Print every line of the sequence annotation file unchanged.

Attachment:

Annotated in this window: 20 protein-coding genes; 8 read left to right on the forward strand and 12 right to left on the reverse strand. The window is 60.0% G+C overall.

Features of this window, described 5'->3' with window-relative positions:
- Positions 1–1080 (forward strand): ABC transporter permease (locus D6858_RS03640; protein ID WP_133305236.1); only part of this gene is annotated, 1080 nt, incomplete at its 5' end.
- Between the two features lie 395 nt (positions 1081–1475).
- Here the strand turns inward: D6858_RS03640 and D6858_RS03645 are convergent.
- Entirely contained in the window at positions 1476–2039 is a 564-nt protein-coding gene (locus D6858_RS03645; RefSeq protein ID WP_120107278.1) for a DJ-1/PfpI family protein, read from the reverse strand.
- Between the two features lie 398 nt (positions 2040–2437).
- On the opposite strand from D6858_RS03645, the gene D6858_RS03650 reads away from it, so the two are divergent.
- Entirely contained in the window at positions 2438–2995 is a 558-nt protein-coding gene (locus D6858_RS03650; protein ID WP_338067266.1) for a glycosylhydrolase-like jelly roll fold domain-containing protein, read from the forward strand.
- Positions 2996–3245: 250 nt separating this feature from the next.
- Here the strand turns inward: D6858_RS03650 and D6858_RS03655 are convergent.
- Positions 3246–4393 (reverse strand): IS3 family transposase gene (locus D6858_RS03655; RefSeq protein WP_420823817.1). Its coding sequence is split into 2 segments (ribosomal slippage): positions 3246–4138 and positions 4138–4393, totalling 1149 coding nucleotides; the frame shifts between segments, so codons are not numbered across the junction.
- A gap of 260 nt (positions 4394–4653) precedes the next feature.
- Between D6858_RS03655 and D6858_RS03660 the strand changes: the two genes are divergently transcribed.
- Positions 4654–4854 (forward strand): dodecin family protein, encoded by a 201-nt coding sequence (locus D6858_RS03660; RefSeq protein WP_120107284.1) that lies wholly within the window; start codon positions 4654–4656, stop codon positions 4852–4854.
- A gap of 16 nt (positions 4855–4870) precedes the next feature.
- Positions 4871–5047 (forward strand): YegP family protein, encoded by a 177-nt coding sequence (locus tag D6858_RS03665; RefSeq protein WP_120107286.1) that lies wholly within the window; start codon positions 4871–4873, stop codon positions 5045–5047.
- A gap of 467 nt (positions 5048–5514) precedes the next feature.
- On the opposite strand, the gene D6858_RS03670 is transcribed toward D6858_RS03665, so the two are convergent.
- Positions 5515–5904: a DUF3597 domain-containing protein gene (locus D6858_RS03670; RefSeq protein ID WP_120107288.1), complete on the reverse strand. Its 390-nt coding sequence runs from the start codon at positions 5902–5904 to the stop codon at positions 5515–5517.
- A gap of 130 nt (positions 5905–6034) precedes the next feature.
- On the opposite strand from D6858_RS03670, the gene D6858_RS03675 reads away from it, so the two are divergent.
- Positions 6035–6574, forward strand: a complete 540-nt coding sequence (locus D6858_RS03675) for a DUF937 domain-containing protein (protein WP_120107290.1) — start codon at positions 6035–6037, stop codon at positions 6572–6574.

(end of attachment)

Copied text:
Annotated in this window: 20 protein-coding genes; 8 read left to right on the forward strand and 12 right to left on the reverse strand. The window is 60.0% G+C overall.

Features of this window, described 5'->3' with window-relative positions:
- Positions 1–1080 (forward strand): ABC transporter permease (locus D6858_RS03640; protein ID WP_133305236.1); only part of this gene is annotated, 1080 nt, incomplete at its 5' end.
- Between the two features lie 395 nt (positions 1081–1475).
- Here the strand turns inward: D6858_RS03640 and D6858_RS03645 are convergent.
- Entirely contained in the window at positions 1476–2039 is a 564-nt protein-coding gene (locus D6858_RS03645; RefSeq protein ID WP_120107278.1) for a DJ-1/PfpI family protein, read from the reverse strand.
- Between the two features lie 398 nt (positions 2040–2437).
- On the opposite strand from D6858_RS03645, the gene D6858_RS03650 reads away from it, so the two are divergent.
- Entirely contained in the window at positions 2438–2995 is a 558-nt protein-coding gene (locus D6858_RS03650; protein ID WP_338067266.1) for a glycosylhydrolase-like jelly roll fold domain-containing protein, read from the forward strand.
- Positions 2996–3245: 250 nt separating this feature from the next.
- Here the strand turns inward: D6858_RS03650 and D6858_RS03655 are convergent.
- Positions 3246–4393 (reverse strand): IS3 family transposase gene (locus D6858_RS03655; RefSeq protein WP_420823817.1). Its coding sequence is split into 2 segments (ribosomal slippage): positions 3246–4138 and positions 4138–4393, totalling 1149 coding nucleotides; the frame shifts between segments, so codons are not numbered across the junction.
- A gap of 260 nt (positions 4394–4653) precedes the next feature.
- Between D6858_RS03655 and D6858_RS03660 the strand changes: the two genes are divergently transcribed.
- Positions 4654–4854 (forward strand): dodecin family protein, encoded by a 201-nt coding sequence (locus D6858_RS03660; RefSeq protein WP_120107284.1) that lies wholly within the window; start codon positions 4654–4656, stop codon positions 4852–4854.
- A gap of 16 nt (positions 4855–4870) precedes the next feature.
- Positions 4871–5047 (forward strand): YegP family protein, encoded by a 177-nt coding sequence (locus tag D6858_RS03665; RefSeq protein WP_120107286.1) that lies wholly within the window; start codon positions 4871–4873, stop codon positions 5045–5047.
- A gap of 467 nt (positions 5048–5514) precedes the next feature.
- On the opposite strand, the gene D6858_RS03670 is transcribed toward D6858_RS03665, so the two are convergent.
- Positions 5515–5904: a DUF3597 domain-containing protein gene (locus D6858_RS03670; RefSeq protein ID WP_120107288.1), complete on the reverse strand. Its 390-nt coding sequence runs from the start codon at positions 5902–5904 to the stop codon at positions 5515–5517.
- A gap of 130 nt (positions 5905–6034) precedes the next feature.
- On the opposite strand from D6858_RS03670, the gene D6858_RS03675 reads away from it, so the two are divergent.
- Positions 6035–6574, forward strand: a complete 540-nt coding sequence (locus D6858_RS03675) for a DUF937 domain-containing protein (protein WP_120107290.1) — start codon at positions 6035–6037, stop codon at positions 6572–6574.